The basics of map data visualization

In this post, we explore geospatial data: what it is, what it’s for, and why map data visualization is used by every business that’s serious about analyzing connected data.

Using our graph visualization toolkits to map a complex system of energy pipelines across Europe
Using our graph visualization toolkits to map a complex system of energy pipelines across Europe

Our world has become much more geo-orientated since the explosion of smart technology like cellphones, watches, fitness trackers and more. So many apps have a built-in map mode that helps us with common activities like ordering a takeaway, checking the local weather forecast or booking a weekend away.

We use geospatial data everyday and we don’t even realize it.

What do we mean by geospatial data?

Geospatial data simply means any data with a specific location attached. It’s commonly associated with geography and cartography, but every person, object or event can be represented as geospatial data. The geospatial element could be small or large scale: from pinpointing the location of your mobile phone or plotting the fastest route from A to B, to surveying a thousand-acre forest or maintaining critical national infrastructure assets.

A cellphone displaying a Google map of Chicago, USA
Smartphones come with Global Positioning System (GPS) chips as standard and mapping apps are mainstream.

Geospatial data can have a time-based element too. It helps us track everything from the time it takes to cycle through town or the location of a delivery driver, to the spread of infectious diseases or the degradation of glaciers over weeks, months and years. Geospatial data becomes even more powerful when you can interact with it and watch it evolve over time.

Tracking a person of interest’s movements over time using cell tower data
Tracking a person of interest’s movements over time using cell tower data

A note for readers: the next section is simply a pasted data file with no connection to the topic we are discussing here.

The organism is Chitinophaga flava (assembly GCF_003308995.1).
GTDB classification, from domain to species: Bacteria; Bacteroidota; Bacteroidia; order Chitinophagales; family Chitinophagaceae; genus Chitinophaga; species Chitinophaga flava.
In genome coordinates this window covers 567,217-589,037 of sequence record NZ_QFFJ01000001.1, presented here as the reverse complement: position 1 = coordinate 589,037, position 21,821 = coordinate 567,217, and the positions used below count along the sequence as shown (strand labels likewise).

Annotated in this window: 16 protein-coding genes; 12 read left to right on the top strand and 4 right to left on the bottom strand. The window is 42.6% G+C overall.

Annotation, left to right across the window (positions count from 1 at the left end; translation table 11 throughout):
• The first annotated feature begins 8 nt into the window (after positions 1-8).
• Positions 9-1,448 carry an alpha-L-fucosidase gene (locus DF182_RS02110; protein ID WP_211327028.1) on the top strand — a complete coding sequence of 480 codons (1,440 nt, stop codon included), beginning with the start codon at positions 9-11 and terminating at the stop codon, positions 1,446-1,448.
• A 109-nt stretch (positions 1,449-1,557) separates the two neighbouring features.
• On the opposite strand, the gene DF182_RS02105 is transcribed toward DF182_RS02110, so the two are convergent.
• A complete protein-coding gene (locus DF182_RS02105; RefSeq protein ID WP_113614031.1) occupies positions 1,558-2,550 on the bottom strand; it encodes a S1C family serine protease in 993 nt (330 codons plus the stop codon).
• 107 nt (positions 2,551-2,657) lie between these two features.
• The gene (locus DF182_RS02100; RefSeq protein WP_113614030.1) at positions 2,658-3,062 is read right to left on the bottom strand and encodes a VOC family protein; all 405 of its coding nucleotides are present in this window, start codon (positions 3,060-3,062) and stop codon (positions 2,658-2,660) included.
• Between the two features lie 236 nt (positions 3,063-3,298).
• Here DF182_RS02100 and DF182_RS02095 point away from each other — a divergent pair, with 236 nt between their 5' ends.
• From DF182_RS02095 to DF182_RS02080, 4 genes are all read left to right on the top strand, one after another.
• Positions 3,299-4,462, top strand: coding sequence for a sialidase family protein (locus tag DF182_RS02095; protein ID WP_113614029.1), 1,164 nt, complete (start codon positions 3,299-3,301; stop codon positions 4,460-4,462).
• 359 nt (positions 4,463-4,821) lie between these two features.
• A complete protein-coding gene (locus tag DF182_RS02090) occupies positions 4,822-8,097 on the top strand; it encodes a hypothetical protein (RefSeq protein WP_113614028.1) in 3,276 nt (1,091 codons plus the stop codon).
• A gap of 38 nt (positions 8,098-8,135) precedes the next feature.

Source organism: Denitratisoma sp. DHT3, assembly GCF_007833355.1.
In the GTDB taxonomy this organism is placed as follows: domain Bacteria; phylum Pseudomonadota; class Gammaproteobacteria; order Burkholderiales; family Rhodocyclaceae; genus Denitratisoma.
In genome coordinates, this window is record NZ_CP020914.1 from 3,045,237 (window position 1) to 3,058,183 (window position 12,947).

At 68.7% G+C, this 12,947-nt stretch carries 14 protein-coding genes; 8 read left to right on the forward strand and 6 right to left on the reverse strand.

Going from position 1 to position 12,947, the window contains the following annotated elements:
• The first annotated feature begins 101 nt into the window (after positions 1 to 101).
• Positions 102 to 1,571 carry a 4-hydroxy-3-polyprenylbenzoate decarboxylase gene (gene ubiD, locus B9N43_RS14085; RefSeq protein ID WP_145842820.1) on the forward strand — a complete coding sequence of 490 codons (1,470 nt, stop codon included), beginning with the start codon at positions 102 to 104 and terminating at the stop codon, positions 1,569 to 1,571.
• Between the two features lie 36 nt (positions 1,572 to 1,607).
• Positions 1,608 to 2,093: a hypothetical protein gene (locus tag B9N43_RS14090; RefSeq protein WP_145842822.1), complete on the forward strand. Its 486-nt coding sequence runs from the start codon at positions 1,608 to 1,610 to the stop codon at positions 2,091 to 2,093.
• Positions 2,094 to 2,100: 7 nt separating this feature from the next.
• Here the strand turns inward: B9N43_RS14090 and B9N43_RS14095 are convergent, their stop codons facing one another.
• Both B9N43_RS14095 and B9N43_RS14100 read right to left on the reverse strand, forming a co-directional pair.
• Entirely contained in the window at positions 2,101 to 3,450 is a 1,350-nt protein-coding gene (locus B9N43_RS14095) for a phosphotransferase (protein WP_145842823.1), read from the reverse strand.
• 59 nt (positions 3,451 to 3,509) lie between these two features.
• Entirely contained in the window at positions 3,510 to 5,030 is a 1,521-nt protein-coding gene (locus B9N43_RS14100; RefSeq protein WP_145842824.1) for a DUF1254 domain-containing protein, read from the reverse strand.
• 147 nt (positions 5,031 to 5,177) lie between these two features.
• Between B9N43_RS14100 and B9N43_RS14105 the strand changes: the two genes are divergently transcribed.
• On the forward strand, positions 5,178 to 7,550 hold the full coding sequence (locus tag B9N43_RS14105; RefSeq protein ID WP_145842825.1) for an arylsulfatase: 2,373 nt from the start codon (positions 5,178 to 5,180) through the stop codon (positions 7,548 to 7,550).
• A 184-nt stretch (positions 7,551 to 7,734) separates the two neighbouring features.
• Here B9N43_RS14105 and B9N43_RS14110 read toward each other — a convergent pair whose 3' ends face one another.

Why visualize geospatial data?

Sometimes, data can be hard to understand until you see it in the context of the world you live in. Map-based data comes to life once you visualize it. When you combine geospatial charts with additional network or timeline data, you gain more insights from seeing entities and events in real-world scenarios rather than as columns and rows in a table.

If your data contains location information as latitude and longitude properties, you can visualize it easily. You can also add ordinary images as scalable background maps to give better context to visualizations and create powerful dashboards.

This IT infrastructure example combines a background image of a New York office’s server setup with a global view of the entire network:

It’s easy to transition seamlessly between background images and traditional geospatial charts, creating a map data visualization to better convey useful insight.

For more details on how to create a background image and map view, see Map-based connections: presenting graphs on images

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How has geospatial visualization evolved?

Until recently, geospatial technology was a specialist, niche domain. It took huge software programs with steep learning curves to produce a simple digital map. That was still a significant progression from the original paper map when cartography was an artform in its own right.

Digital mapping in the 1960s paved the way for geospatial data visualization. In the early days, digital maps had to be built layer by layer. This was a time-consuming process for the commercial or government agencies who often kept their source map data private.

The goal of digitizing maps was to make them easier to store, and faster to continuously update and access. Other technologies evolved and improved the data collection process further with enhanced aerial photography, satellite imagery and remote sensing.